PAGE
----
Mar 14, 2022 - Energy & Environment

Carbon Collective aims to solve climate change using your 401(k)

Illustration of a golden coin with an emboss of the Earth on it. 

Illustration: Aïda Amer/Axios

Carbon Collective, a San Francisco-based investment advisor, is launching a 401(k) service to give workers at small companies a way to fund climate solutions via their retirement savings.

Why it matters: The Carbon Collective aims to expand the relatively limited environmental, social and governance (ESG) options available to many employees at small companies of fewer than 300 people.

Driving the news: There has been a dramatic increase in the demand for ESG investment options in 401K plans and IRAs, with companies like Vanguard and BlackRock providing numerous low-cost options, including ESG index funds.

  • However, questions are being raised about the stocks that make their way into ESG funds, and how they align with a fund's purpose.
  • A recent Bloomberg investigation, for example, found systemic deficiencies in MSCI's methods. This called into question a top ESG ratings company that ESG fund managers rely on.

Zoom in: Carbon Collective aims to provide some clarity and avoid the greenwashing of the ESG world in part by publishing an annual climate index detailing companies it views as moving climate solutions forward.

  • The 2022 version of this list came out in December, and has 169 companies.
  • The index of publicly traded companies takes inspiration from climate solutions listed by the nonprofit Project Drawdown, along with those contained in a comprehensive International Energy Agency report.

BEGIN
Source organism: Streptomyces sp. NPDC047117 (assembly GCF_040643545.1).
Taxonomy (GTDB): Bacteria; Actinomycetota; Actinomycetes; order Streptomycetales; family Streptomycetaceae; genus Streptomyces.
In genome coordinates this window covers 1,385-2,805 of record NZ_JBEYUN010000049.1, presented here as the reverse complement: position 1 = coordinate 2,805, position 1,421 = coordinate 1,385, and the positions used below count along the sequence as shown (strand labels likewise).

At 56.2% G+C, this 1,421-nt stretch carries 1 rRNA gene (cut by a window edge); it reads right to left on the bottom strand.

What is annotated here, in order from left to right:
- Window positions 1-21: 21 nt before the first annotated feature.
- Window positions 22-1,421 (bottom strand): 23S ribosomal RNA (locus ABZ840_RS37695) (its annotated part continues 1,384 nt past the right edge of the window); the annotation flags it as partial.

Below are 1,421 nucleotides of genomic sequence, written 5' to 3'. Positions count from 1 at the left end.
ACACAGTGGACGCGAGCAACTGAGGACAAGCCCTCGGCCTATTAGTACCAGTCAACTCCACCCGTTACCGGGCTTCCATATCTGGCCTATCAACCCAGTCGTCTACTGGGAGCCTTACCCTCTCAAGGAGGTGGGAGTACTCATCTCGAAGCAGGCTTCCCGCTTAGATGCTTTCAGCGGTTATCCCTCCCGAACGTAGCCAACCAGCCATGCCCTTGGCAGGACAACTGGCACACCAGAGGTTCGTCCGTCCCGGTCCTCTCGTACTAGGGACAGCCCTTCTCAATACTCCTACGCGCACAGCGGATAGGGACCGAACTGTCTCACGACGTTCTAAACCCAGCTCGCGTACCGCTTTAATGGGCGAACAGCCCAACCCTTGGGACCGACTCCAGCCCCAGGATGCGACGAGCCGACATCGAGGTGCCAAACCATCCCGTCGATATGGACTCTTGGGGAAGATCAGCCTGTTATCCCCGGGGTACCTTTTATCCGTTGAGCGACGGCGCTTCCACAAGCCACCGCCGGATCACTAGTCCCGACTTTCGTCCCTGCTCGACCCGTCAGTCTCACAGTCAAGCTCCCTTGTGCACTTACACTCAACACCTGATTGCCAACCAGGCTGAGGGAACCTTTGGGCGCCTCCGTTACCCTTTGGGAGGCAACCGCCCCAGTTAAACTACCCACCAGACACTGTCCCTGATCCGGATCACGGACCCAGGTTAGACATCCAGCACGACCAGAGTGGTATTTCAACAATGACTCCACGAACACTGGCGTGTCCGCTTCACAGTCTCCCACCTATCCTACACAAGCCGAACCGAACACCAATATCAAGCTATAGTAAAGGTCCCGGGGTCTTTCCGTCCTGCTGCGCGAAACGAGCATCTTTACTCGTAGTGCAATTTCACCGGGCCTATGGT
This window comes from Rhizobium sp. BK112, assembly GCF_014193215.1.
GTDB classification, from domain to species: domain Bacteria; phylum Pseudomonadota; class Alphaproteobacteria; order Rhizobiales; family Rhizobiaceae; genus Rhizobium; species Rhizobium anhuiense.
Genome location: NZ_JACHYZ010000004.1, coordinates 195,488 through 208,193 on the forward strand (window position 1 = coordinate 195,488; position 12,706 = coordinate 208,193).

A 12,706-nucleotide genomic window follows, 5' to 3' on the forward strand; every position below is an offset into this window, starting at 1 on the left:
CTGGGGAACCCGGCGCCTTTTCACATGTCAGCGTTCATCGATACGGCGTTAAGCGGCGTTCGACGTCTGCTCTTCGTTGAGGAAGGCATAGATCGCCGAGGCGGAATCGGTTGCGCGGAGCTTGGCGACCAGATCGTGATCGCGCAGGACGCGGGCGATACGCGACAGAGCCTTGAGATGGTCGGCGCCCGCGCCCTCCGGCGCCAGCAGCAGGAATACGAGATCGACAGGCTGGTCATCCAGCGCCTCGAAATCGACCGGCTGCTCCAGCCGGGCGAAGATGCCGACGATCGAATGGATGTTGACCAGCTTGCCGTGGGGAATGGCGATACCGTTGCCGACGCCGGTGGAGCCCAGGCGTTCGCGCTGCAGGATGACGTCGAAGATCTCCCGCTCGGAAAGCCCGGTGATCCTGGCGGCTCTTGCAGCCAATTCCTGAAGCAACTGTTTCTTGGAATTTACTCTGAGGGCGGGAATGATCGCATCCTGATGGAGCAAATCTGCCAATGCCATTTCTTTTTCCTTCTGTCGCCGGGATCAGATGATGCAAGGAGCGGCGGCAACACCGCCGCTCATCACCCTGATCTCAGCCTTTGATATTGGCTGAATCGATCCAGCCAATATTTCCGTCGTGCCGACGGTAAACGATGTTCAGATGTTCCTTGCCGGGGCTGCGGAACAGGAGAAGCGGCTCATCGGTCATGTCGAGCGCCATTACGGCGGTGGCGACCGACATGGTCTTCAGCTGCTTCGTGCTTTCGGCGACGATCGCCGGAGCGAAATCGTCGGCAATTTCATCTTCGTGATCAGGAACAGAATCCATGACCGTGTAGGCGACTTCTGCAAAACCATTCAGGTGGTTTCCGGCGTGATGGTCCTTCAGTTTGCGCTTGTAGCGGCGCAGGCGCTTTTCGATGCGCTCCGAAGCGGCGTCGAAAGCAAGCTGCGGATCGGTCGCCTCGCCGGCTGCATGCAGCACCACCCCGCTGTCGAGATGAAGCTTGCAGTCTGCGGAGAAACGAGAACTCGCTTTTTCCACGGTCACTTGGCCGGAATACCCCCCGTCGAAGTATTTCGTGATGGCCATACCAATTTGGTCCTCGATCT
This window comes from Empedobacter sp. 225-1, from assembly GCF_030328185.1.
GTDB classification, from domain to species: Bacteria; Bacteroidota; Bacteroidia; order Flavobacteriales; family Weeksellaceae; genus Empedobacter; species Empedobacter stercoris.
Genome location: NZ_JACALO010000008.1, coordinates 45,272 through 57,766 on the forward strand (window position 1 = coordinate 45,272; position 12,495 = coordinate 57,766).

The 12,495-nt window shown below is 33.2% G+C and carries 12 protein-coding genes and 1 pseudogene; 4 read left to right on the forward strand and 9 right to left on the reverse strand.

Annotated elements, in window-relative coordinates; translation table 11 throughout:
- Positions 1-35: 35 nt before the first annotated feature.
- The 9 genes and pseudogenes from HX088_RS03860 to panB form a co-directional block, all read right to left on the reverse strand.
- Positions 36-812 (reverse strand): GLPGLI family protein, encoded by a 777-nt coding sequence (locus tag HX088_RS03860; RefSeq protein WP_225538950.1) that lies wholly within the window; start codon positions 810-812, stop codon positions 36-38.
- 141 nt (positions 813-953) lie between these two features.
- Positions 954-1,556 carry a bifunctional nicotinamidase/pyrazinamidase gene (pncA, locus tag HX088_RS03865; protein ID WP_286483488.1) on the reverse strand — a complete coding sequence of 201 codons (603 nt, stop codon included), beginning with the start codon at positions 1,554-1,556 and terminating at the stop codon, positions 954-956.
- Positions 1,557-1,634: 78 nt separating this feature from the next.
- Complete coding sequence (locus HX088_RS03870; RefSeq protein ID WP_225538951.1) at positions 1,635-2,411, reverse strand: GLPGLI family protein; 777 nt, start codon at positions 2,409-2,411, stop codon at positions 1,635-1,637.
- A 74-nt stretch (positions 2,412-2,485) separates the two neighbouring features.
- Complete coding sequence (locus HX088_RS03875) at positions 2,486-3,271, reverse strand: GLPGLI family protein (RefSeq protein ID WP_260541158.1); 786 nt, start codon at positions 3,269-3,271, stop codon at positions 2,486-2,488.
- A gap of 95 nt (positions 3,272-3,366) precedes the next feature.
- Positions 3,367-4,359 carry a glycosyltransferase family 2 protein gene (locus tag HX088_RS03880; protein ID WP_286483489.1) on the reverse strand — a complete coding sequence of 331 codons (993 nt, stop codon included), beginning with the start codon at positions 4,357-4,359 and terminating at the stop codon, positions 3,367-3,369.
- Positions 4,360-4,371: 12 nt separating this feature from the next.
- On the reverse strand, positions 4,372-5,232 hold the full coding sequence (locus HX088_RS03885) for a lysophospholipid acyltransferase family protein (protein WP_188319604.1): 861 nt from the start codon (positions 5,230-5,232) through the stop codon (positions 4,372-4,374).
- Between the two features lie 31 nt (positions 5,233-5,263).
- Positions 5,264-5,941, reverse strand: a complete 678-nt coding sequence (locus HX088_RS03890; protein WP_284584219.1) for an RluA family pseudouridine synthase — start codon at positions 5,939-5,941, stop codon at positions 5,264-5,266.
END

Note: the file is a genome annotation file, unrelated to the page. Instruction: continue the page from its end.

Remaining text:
• The index's top five companies by market capitalization are Tesla, NextEra Energy, Applied Materials, Zoom Communications and ABB, according to a statement.

Details: The 401(k) product, which companies can choose to have administered by Vested or Ubiquity, adds a second layer of services to what Carbon Collective already provides, on top of individual investment products.

What they're saying: “People want to invest in building a world they actually want to retire into. Our bet was that they’re looking for a company to trust to help them do it,” said Carbon Collective co-founder Zach Stein, in a statement to Axios.

  • "What we need people to think about is whether their financial decisions are helping the world to transition off of fossil fuels or hindering that transition," said Ravi Mikkelsen co-founder of Atmos Financial, PBC, a climate solutions fintech startup that is not affiliated with Carbon Collective.
  • Mikkelsen said Carbon Collective's index is more solidly pro-climate compared to what gets included in the ESG portfolios of major investment companies, while noting he was not commenting on investment performance.
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